A report by Digital Citizens Alliance, developed in collaboration with Nagra, says that as many as 30 million consumers, in 9 million American households, consume illegal streaming services; often without realizing it.
The report finds that pirate services in the US are offered to consumers at $10-15 per month – and for as little as $2/mo in other regions. In addition to subscription fees, pirates also profit by implanting malware.
The report illustrates a two-tiered pirate distribution model, in which wholesalers average more than $1.3 Million in profit at 85% margin, by selling to retailers and direct-to-consumer. In turn, retailers make more than $300,000 per year with an average 56% profit margin. At the time of the report, DCA and Nagra estimated that at least 3,500 such operations are running in the United States.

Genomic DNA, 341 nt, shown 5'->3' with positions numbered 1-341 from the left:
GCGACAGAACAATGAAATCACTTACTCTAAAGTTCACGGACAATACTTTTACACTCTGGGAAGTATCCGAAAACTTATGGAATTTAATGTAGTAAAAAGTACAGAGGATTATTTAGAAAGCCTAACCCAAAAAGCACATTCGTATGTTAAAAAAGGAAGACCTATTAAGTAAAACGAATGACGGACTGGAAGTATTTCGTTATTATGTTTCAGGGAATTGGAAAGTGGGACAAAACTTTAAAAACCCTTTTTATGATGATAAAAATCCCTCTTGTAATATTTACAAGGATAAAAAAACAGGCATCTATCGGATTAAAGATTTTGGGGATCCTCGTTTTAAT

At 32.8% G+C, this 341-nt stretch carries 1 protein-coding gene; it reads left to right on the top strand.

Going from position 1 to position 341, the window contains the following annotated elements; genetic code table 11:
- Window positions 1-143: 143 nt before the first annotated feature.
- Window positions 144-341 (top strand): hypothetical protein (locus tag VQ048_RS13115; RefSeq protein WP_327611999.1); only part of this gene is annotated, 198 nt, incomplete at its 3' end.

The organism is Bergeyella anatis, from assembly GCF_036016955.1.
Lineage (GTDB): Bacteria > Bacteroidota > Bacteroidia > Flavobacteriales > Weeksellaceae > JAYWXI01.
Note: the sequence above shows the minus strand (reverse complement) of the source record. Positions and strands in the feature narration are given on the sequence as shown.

The report details the low costs to establish a pirate streaming service, a low barrier to compete against legitimate video providers. Would-be pirate retailers don’t even need to set up their own servers and infrastructure: some pirate operators will ask whether consumers want to become resellers themselves, and will set them up for costs that range between $800 and $1,500.
Unlike legitimate pay TV and streaming services that invest heavily in secure video delivery, pirates typically distribute their content without encryption. Ironically, while that approach reduces the pirate’s cost of delivery, other pirates can steal that pirate’s programming.
Read the DCA-Nagra press release (has a link to the report)
Why it matters
Consumers adopt pirate services – often without realizing that the services are illegal. The report describes many of the risks that ensue.
In some cases, consumers are asked to share their residential IP connection to help improve delivery (or sometimes, not asked but it’s exploited anyway). When that connection becomes available to the pirate operation, the pirate can distribute illegal content or software (ransomware, bots that perform bitcoin mining, adware).
It’s difficult for law enforcement to pin down such localized distribution because the content going through a consumer connection and not through a broadband provider’s data center. Also, it may take the consumer completely by surprise when the police knock at the door.